One Sunday in the fall of 2014, born-and-raised Beachers Matt and Christine Kavanagh invited their neighbours over for a dinner party. At their house on a quiet street just southeast of Gerrard and Victoria Park, Matt made martinis, smoked brisket and pulled pork, and the neighbours – some of whom had lived on the street for over 50 years and hadn’t once attended a neighbourly BBQ – had an opportunity to get to know each other, a value that’s always been important to Matt.
Early the next evening, while at the kitchen sink washing the martini glasses from the night before, Christine answered the phone to devastating news. Her husband had suffered a seizure. She rushed to the hospital, leaving her young daughter, the eldest of three, with her father.
Matt, an ambitious man on track to become a pillar of the community through his work as a coach, mentor and burgeoning leader in the education system, was diagnosed with a terminal brain tumour. Shortly before Christmas, he underwent a craniotomy to try to remove as much of the tumour as possible. He went into the surgery knowing that there could be any number of complications – the tumour is in a particularly difficult spot in his brain – and when he woke up, the family learned that the surgery had left him with a brain injury, a rare neurological condition called Gerstmann’s Syndrome.
“They did their best to remove what they could, and essentially some good brain material was scooped out (along with portions of the tumour),” said Matt. “Aside from the tumour itself, which will continue to grow and cause problems in the future, immediately I was left with a suite of problems that affects all sorts of things.”
Matt, a high school science and history teacher, is adept at explaining the nuances of his condition. His short-term memory is affected, as is his balance, spatial relations, depth perception. He struggles with right-left confusion and proper application of force – when he shakes someone’s hand, he has to think about which hand is the correct hand, and then how much force to use.
“One of the reasons that I’m still tired and fatigued is constantly living in this hyper state of consciousness,” he said.
He’s always been a very patient person with a gift for reading people, said Christine, but that part of his personality has been affected by the brain injury – irritability and anger are new issues he is working on in therapy, and he is involved in clinical trials.
“There’s a lot of internal, a lot of stuff you can’t see,” said Christine, noting that to a passerby Matt looks fine – he’s developed a variety of compensation strategies.
“The past year-and-a-half has largely been focused on just getting me to where I am now, which is reasonably stable,” said Matt. “There’s still a ways to go but at the end of the day I’m walking, I’m talking, I’m functioning more independently. I hope to be released back out into the wild come the fall.”
Now, the family has started having conversations about what the immediate future – and long-term future – might look like. Top of mind is the family home, a space that was fine for the family of five before Matt’s condition, but now is cramped and dangerous for Matt when he works in the kitchen – he’s always taken care of the cooking.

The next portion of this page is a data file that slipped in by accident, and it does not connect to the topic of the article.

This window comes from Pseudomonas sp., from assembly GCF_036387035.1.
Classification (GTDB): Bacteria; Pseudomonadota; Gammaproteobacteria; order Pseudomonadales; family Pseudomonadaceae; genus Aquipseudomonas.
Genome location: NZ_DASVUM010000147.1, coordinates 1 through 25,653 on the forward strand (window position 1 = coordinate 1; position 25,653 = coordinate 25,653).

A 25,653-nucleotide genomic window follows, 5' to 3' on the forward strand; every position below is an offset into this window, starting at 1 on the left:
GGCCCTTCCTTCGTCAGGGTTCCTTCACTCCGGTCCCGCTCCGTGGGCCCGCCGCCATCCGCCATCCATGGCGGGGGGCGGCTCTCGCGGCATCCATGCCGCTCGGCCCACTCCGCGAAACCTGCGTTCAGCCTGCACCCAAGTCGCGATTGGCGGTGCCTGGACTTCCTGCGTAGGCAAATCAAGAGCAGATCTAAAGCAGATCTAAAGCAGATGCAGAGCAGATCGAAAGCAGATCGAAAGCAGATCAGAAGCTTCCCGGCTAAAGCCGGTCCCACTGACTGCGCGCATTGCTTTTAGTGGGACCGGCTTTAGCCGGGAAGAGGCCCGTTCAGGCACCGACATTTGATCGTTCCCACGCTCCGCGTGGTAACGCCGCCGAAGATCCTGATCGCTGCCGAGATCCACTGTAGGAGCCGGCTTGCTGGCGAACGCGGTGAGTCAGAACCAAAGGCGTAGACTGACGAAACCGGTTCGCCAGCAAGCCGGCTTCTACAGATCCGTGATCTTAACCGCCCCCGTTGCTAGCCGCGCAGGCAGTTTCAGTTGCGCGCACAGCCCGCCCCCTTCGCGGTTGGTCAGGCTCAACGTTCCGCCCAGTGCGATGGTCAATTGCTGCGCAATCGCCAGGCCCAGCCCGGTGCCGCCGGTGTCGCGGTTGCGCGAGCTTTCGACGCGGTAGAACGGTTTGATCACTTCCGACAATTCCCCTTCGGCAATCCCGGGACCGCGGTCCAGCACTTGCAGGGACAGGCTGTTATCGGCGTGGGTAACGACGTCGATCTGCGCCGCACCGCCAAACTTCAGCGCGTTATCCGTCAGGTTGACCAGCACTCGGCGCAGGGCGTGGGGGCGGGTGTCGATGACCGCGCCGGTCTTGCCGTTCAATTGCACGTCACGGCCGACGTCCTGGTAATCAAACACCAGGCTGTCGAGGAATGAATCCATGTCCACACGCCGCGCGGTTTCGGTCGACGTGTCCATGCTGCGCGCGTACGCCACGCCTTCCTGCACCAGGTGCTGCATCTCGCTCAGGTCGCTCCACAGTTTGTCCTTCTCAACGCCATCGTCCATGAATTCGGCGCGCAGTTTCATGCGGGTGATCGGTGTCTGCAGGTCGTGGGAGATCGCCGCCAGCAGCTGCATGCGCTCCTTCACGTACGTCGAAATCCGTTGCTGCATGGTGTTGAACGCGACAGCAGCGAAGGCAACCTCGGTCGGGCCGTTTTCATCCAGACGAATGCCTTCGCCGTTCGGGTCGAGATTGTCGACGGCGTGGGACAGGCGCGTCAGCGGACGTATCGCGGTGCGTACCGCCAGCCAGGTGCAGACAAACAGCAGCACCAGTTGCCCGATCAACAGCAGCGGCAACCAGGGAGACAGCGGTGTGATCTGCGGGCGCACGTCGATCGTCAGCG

What started as a conversation about opening up the kitchen and renovating it to make it more safe has now turned into a much larger conversation, one about how to ready the home for palliative care needs down the road. Part of those discussions were sparked by the family’s experience at Gilda’s Club, a therapy and support network in downtown Toronto.
“They do some really special things,” said Christine, noting that the children’s program uses art therapy and drama to help children work through learning about cancer and what it means.
At first, only the Kavanagh’s eldest daughter attended Gilda’s Club, but now the whole family attends. In her group, Christine met a woman whose husband was at the end of 10 years with the same brain tumour as Matt.
“He was in palliative care at the home, dying, and every week she would talk about his decline and his needs,” she said. “It really got me thinking, our house is not ready for that… I don’t want him in a hospice. We want him home. And yet we don’t want to move. We’d lose our support system.”
It’s important to the Kavanaghs that Matt have independent space, for his own needs and to provide some normalcy for their children.
“For me, they are the primary concern – and Matt’s independence and dignity,” said Christine. “If Matt’s gone, he’s gone, but the kids will always live with his brain tumour for the rest of his life. They’re going to be young – unless something happens, they’ve broken the blood barrier at Sunnybrook, so that’s hopeful, there’s always new stuff coming out, but realistically as of today that’s what we’re facing and if things change, great, then he still has the proper space.”
That’s where Christine and Matt’s support system comes into play. Believers in being open, they asked their community for help, and very quickly a plan was born: designers, builders, an occupational therapist, and others came on board to help the Kavanaghs with their wish list – a bedroom and ensuite on the main floor, an open concept – and organize a benefit fundraiser to help pay for the renovations.
“They’re community people,” said Matt, of the friends he’s collected along the way who have rallied around him.
“You’re well loved,” said Christine.
The Matt Kavanagh Benefit Fundraiser Party is this Friday, May 6, at the Balmy Beach Club.